Bitcoin price predictions for 2020 are about where the market expects the top crypto to go as it begins its second decade. Given, the 2010s have no doubt been an eventful ten years for Bitcoin and cryptocurrencies.
Bitcoin soared to prices near $20k in December 2017, an all-time high price that served to shine focus on crypto. Since then there has been increased regulatory scrutiny, entry of institutional investors, focus on blockchain adoption and the emergence of crypto as the new investment vehicle.
Bitcoin (BTC) is at the moment perched just above $7,200, its 2019 performance boasting an impressive $4,300 return. Diehards say Bitcoin will soar again, but can it go as high or surpass its all-time high?
One notable statistic points in that direction:
Of all the bitcoins in circulation this year, 64% remained held in the same wallets.
As far as fundamentals go, the HODL’ers conviction is likely to prove the most important factor. That long-term view by investors has helped Bitcoin price and could give future price performances a further impetus.
A confluence of factors and the complexity of the crypto ecosystem make predicting Bitcoin prices a little harder. However, fundamental to any potential price movements is the analysis of different pressures on the Bitcoin price.
For instance, Bitcoin miners may impact prices due to the compounding downwards pressure that comes with declining bitcoin prices and reduced block rewards. The risk is that miners can dump their rigs if prices continue on a downward trend.
Another scenario is miners selling-off their Bitcoin rewards to cut any further exposure to the Bitcoin price decline. Short term, it appears a drop towards $4,000- the current estimate of what it costs to mine a bitcoin- would pile pressure on BTC prices. However, it would take a massive tanking for miners to dump their bitcoins or move on to another “profitable” coin.
Macroeconomics and Bitcoin prices
Unlike what many people would want to believe, macroeconomics does have an impact on the price of Bitcoin.
There is the notion that Bitcoin price does not correlate whatsoever with how the US dollar or such other global fiat currencies perform. Or, there is a strong negative correlation between bitcoin price movement and the economy.
But the Federal Reserve (Fed) and European Central bank can just print much more money, exerting inflationary pressure on respective fiat currencies. Another macroeconomic factor is the potential for an escalation in trade wars (like we witnessed between the U.S. and China). A destabilized global stock market has in the past pushed investors towards buying Bitcoin that acts as a haven asset.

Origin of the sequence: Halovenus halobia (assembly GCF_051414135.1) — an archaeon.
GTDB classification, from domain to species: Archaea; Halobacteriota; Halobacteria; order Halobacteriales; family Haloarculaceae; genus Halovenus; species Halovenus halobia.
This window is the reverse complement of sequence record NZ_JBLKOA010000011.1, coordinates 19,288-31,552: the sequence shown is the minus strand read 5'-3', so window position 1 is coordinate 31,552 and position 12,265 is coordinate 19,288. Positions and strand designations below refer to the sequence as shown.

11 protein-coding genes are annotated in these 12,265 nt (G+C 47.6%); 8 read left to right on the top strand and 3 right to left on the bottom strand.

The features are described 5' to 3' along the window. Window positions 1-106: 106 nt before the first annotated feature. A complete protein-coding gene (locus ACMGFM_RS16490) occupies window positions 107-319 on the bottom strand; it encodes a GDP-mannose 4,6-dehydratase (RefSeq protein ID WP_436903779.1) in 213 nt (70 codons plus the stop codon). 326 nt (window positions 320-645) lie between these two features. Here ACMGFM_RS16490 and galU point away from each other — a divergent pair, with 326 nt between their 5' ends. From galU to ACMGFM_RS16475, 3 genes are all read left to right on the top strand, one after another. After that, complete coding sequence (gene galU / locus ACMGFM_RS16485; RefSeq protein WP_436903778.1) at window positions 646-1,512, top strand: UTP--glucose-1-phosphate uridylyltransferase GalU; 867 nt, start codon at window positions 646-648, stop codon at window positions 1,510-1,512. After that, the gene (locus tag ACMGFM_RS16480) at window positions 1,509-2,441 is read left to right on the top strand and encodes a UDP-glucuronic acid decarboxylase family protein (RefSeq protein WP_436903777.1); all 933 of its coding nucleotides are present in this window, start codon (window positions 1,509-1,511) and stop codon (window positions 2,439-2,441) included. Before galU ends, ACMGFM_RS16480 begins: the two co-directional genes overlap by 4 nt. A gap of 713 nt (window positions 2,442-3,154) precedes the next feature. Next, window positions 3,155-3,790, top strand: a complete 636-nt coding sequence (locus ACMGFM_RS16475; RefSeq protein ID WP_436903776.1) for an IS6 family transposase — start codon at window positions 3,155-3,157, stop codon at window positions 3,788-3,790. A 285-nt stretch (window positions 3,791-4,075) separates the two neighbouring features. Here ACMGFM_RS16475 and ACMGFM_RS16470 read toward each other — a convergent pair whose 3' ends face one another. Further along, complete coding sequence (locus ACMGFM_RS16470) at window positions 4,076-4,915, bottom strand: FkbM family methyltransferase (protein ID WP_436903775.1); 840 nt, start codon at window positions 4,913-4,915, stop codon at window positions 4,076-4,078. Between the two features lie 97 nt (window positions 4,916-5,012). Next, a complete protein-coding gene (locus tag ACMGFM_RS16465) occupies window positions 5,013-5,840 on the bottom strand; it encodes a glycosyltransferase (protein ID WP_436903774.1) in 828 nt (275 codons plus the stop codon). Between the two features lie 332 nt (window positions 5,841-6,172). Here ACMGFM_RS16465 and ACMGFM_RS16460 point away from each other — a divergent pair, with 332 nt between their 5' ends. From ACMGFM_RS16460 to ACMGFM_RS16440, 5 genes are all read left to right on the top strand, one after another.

What else within the macroeconomic climate in 2020 could impact markets? The impeachment of U.S. President Donald Trump means all eyes are on the Senate. Recently, an escalation in the U.S.-Iran conflict threatens to add to the turbulence likely to hit the stock markets.
While instability in the global markets has historically benefitted Bitcoin, we can only wait to see how things pan out if it occurs. Will it tilt negative or remain somewhat “neutral” as seen with the current positivity on Wall Street and an uptick in global stock markets?
Bitcoin price boost on “halvening”
The “halving” is a highly anticipated Bitcoin event set to occur in 2020. It involves a decrease in the reward that miners earn for mining and happens every four years. Analysts point to a potential bitcoin price boost as the halving will significantly reduce the supply of bitcoins released into circulation.
Demand for BTC could soar in the days leading to the halving. Analysts see the increased on-chain activity and an increasingly bullish community as indicators that the halving could drive bitcoin prices higher.
What’s the perspective on the Bitcoin price 2020?
It’s good to note that predictions and rationalizations of the price movements of any given asset can end up being all wrong.
For instance, a decline in Bitcoin may not correlate to anything in particular. It means, for example, that the price could be down because prices generally went down. But as can be seen, the asset’s overall market performance never lies, with any justifications for its movement all down to probability.
Nonetheless, several factors could combine to make 2020 the “year of cryptocurrency.” a slow start to 2019 still saw Bitcoin end the year 85% higher and that could be the impetus that pushes prices to another level.
Bitcoin (BTC) may not breach the $100k mark in 2020, but the potential for a new all-time high is there. We expect that several factors will drive Bitcoin prices in 2020. That includes the expected institutional participation and a global push for a solution to current flaws in the economic system. Overall, Bitcoin could surge to $35k by the end of the year.
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